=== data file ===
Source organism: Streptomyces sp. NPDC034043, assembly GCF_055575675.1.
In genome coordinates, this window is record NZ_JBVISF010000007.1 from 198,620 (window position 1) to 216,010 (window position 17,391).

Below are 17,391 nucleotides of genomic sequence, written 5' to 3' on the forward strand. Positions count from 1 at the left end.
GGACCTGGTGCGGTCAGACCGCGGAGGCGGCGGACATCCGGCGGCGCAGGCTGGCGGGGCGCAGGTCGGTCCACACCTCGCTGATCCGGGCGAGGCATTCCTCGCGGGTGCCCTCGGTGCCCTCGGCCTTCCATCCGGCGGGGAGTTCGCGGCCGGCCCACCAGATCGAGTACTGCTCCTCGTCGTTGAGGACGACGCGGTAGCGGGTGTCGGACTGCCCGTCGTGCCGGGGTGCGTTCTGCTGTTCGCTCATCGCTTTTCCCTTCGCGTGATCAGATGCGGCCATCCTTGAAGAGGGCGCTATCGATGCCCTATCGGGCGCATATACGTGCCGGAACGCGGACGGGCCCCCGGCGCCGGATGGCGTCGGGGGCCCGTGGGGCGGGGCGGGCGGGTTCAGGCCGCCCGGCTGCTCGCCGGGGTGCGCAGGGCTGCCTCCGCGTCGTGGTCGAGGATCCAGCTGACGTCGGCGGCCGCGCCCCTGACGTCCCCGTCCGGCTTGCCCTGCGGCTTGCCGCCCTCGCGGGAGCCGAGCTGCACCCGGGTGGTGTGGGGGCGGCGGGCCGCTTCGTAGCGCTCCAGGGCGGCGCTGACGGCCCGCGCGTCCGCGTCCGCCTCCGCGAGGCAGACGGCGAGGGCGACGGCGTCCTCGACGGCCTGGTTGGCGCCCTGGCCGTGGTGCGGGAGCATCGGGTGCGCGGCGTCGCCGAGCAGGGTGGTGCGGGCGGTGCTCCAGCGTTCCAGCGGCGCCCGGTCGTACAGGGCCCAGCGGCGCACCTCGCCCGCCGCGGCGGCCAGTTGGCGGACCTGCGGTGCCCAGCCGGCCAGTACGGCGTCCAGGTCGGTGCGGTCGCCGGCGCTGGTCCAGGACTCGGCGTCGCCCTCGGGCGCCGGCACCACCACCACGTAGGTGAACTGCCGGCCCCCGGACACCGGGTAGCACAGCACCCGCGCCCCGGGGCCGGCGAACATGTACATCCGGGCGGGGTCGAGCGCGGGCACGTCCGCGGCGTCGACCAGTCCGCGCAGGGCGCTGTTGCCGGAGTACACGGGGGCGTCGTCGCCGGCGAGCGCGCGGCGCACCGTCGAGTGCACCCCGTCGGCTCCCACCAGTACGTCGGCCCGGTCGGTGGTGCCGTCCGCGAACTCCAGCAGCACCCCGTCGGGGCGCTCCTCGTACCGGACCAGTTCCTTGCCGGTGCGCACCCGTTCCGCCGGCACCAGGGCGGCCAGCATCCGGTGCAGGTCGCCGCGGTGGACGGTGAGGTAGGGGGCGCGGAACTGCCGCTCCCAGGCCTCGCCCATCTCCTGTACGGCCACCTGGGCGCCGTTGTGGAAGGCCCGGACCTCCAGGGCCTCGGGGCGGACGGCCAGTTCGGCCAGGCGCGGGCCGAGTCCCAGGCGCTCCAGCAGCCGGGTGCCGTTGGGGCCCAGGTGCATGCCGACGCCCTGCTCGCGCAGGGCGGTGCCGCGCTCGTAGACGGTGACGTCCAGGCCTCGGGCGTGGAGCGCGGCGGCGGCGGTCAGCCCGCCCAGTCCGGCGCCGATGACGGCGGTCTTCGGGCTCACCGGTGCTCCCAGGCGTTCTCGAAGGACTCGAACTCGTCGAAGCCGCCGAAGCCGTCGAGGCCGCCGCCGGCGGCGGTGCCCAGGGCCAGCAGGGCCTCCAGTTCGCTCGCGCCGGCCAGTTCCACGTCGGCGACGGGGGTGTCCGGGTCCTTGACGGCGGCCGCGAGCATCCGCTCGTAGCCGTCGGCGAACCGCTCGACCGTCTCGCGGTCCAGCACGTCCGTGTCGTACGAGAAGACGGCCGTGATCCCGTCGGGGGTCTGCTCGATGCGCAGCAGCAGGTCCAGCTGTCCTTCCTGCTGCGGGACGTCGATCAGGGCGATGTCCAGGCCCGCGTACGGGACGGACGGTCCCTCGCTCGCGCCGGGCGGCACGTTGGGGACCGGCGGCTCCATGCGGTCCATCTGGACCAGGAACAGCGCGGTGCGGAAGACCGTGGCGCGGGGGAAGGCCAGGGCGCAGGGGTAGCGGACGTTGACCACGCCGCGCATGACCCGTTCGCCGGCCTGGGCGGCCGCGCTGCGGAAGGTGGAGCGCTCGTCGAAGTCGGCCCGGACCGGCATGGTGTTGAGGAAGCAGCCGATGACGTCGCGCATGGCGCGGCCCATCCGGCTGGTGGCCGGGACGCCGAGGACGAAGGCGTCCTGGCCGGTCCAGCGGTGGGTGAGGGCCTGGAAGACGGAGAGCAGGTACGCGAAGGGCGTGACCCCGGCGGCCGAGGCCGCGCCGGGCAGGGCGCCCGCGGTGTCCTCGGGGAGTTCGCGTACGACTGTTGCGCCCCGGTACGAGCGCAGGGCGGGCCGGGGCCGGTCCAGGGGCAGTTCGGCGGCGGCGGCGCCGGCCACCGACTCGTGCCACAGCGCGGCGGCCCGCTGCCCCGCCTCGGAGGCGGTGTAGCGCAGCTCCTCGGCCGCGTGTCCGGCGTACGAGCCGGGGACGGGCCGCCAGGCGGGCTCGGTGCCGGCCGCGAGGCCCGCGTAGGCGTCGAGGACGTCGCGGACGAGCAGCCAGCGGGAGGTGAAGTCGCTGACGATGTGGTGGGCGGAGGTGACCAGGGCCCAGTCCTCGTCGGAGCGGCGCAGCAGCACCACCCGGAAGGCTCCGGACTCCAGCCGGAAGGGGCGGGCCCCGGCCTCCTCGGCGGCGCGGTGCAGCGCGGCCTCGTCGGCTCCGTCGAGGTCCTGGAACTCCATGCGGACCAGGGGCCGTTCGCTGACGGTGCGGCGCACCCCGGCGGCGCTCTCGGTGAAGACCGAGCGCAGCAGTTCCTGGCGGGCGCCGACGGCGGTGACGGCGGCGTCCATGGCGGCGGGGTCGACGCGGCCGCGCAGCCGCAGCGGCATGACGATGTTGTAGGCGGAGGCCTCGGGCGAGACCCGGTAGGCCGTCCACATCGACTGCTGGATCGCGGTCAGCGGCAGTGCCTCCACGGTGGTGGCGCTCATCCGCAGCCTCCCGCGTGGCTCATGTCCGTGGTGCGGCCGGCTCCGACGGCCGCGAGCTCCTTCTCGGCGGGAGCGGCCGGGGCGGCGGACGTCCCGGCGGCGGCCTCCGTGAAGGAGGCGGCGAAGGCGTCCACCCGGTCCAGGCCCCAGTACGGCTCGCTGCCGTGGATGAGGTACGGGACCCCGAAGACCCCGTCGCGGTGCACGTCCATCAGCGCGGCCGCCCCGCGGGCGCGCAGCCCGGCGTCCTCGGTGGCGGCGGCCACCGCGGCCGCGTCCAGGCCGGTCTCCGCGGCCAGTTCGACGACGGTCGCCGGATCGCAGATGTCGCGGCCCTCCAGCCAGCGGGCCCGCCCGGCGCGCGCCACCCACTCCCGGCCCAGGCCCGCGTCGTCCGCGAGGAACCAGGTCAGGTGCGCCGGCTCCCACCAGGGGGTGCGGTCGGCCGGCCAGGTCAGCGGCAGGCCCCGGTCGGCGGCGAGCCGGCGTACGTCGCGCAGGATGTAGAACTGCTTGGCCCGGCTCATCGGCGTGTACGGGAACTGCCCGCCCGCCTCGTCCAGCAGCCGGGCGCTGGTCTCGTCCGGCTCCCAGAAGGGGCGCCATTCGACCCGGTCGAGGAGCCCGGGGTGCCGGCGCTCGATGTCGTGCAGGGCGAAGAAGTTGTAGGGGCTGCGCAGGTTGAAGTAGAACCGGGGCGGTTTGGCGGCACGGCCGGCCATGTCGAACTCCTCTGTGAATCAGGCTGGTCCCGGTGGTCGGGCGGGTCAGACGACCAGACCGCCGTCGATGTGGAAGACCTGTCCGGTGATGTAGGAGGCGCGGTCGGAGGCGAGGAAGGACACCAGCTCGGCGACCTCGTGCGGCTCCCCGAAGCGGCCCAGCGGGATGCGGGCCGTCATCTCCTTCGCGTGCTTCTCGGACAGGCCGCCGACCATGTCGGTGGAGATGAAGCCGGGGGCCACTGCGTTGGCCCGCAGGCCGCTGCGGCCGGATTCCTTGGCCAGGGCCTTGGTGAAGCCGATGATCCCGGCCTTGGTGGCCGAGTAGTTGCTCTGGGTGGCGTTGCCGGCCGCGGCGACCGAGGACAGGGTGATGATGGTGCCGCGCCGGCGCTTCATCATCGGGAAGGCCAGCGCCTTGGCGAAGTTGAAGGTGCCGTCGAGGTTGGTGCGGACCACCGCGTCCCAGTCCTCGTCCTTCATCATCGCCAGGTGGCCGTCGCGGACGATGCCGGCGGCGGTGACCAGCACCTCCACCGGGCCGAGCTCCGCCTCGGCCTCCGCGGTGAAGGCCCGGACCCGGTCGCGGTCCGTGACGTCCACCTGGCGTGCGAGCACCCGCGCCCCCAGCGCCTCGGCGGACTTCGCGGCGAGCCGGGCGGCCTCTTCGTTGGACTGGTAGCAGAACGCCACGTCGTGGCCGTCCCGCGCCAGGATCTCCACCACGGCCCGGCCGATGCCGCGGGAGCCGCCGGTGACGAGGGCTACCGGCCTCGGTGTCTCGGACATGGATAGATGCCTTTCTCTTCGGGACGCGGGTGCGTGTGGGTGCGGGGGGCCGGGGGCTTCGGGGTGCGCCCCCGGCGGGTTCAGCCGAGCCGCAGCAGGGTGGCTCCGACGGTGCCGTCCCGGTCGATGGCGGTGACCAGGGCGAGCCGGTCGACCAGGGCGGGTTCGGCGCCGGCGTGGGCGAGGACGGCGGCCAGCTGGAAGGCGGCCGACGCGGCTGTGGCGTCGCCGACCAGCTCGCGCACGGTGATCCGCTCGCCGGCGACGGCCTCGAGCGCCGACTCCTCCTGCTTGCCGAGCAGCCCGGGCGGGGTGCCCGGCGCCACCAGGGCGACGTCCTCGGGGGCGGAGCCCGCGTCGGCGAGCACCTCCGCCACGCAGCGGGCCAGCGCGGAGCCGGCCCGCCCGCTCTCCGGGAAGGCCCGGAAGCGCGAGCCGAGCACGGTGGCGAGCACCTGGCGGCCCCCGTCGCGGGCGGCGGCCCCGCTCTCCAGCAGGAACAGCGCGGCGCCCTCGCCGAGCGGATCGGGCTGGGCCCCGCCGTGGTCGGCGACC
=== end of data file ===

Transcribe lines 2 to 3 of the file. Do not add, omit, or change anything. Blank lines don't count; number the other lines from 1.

In genome coordinates, this window is record NZ_JBVISF010000007.1 from 198,620 (window position 1) to 216,010 (window position 17,391).

Below are 17,391 nucleotides of genomic sequence, written 5' to 3' on the forward strand. Positions count from 1 at the left end.